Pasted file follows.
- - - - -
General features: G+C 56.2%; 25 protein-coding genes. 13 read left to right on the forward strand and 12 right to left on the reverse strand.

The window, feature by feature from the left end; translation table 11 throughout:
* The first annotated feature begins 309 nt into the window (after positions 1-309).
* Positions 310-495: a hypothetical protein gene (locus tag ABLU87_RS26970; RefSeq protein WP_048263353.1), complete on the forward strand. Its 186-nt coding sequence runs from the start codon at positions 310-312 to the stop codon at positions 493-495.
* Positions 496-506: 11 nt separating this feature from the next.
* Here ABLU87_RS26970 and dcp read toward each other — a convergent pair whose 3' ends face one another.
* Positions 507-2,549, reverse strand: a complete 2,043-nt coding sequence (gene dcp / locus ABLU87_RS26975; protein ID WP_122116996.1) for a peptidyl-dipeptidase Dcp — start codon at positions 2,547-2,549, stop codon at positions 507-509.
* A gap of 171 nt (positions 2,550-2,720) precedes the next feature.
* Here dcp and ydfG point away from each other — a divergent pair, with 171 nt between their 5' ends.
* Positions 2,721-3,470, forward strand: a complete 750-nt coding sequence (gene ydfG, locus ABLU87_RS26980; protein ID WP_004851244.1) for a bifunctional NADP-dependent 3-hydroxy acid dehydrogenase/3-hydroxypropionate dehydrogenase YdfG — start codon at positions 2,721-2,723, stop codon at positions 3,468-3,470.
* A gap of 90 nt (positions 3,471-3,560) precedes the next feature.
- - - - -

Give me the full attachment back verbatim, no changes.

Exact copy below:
General features: G+C 56.2%; 25 protein-coding genes. 13 read left to right on the forward strand and 12 right to left on the reverse strand.

The window, feature by feature from the left end; translation table 11 throughout:
* The first annotated feature begins 309 nt into the window (after positions 1-309).
* Positions 310-495: a hypothetical protein gene (locus tag ABLU87_RS26970; RefSeq protein WP_048263353.1), complete on the forward strand. Its 186-nt coding sequence runs from the start codon at positions 310-312 to the stop codon at positions 493-495.
* Positions 496-506: 11 nt separating this feature from the next.
* Here ABLU87_RS26970 and dcp read toward each other — a convergent pair whose 3' ends face one another.
* Positions 507-2,549, reverse strand: a complete 2,043-nt coding sequence (gene dcp / locus ABLU87_RS26975; protein ID WP_122116996.1) for a peptidyl-dipeptidase Dcp — start codon at positions 2,547-2,549, stop codon at positions 507-509.
* A gap of 171 nt (positions 2,550-2,720) precedes the next feature.
* Here dcp and ydfG point away from each other — a divergent pair, with 171 nt between their 5' ends.
* Positions 2,721-3,470, forward strand: a complete 750-nt coding sequence (gene ydfG, locus ABLU87_RS26980; protein ID WP_004851244.1) for a bifunctional NADP-dependent 3-hydroxy acid dehydrogenase/3-hydroxypropionate dehydrogenase YdfG — start codon at positions 2,721-2,723, stop codon at positions 3,468-3,470.
* A gap of 90 nt (positions 3,471-3,560) precedes the next feature.